Reflections on Peru
When you think of Peru you may think of the Andes Mountains, Macchu Picchu, smiling, ruddy-cheeked people in multi-colored garb but maybe not of extraordinary coffee. I didn’t. Then, I tasted coffee from the San Ignacio region, and now I can imagine nothing else when I think of Peru. The cup is bursting with ripe fruit notes and has a rich, creamy body and bittersweet cocoa notes. After singing these praises you can imagine how excited I was to meet the farmers who grew this noteworthy coffee.
Chris Wade and I planned our trip to Peru with the objective of nurturing relationships with the growers from whom we purchased coffee this past crop cycle and auditing the process to ensure the growers are comfortable with the amount they were paid. Getting to the farms gave me a deep appreciation for the complexity of exporting coffee from San Ignacio region. First, a long flight then a short flight then a winding highway through the Andes and finally a steep, bumpy climb to the district of Ricardo Palma. It is a long journey but well worth the time.
The district of Ricardo Palma borders the Santuario Nacional Tabaconas Namballe, a strictly managed wildlife sanctuary. The settlers in the region respect a bumper zone around the sanctuary, which means Ricardo Palma is blanketed by thick jungle (in contrast to the deforested slopes of some developing regions). Because the canopy is so dense in some areas, shade management takes on a new meaning—farmers actually have to trim back shade instead of cultivating it. In addition to health of the forest, I was struck by the good health of the people, the strong infrastructure in the region, and the availability of training and support for growers, who genuinely want to make their product better. We toured several farms and had a “town hall” question and answer meeting.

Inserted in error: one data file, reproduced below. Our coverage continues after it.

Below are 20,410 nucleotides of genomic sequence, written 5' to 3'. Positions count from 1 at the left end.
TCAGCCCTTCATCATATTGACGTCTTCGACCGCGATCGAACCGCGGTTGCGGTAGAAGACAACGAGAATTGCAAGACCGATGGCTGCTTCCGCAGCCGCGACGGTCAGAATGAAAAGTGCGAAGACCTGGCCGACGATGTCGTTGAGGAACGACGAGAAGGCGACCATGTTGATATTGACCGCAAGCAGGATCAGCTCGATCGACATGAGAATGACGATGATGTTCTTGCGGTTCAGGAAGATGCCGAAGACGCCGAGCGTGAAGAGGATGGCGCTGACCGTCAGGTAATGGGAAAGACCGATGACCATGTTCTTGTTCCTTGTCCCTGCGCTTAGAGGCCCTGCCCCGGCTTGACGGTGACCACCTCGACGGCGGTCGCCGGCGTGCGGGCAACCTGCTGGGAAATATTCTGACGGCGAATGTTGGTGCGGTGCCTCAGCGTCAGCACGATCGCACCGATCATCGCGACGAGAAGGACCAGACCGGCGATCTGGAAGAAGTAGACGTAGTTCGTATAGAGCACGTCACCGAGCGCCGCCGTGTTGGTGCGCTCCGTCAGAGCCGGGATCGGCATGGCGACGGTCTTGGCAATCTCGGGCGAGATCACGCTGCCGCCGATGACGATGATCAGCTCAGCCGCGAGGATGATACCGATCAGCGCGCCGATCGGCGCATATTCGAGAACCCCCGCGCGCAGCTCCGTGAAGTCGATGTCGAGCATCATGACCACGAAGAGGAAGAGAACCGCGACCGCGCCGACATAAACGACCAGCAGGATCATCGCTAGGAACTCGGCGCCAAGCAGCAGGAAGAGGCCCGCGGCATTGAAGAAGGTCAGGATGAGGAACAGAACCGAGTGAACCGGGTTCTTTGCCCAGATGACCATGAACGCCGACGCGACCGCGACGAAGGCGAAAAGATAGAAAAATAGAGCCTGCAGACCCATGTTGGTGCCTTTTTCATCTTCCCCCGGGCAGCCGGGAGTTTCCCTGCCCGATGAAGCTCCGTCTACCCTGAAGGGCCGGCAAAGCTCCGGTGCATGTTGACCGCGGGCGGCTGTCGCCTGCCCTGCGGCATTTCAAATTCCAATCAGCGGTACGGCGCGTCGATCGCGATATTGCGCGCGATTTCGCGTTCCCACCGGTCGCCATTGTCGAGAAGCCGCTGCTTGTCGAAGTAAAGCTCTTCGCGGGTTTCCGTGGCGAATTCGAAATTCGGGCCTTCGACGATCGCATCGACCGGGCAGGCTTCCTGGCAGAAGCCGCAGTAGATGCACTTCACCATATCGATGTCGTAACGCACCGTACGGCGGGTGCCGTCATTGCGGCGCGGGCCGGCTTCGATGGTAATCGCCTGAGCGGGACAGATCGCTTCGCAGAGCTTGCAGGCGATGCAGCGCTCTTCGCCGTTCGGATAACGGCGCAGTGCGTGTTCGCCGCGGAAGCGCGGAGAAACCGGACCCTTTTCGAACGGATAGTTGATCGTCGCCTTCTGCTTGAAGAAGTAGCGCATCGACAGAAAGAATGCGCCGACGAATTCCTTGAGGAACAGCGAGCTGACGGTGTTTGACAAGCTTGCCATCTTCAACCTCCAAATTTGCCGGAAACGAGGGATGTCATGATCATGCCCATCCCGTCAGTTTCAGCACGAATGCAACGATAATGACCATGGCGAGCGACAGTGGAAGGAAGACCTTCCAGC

From time spent with the growers, we felt that the relationship was strong and the growers were inspired to explore ways to improve their coffee quality. There is still some confusion about what transparency means because the farmers are accustomed to selling based on the market, but with each visit transparency and traceability become more and more clear. And, the growers were satisfied with the amount they were paid for last year’s crop. We left feeling thoroughly excited about our commitment to the growers of San Ignacio. The potential of this region gives us so much to look forward to in the years to come!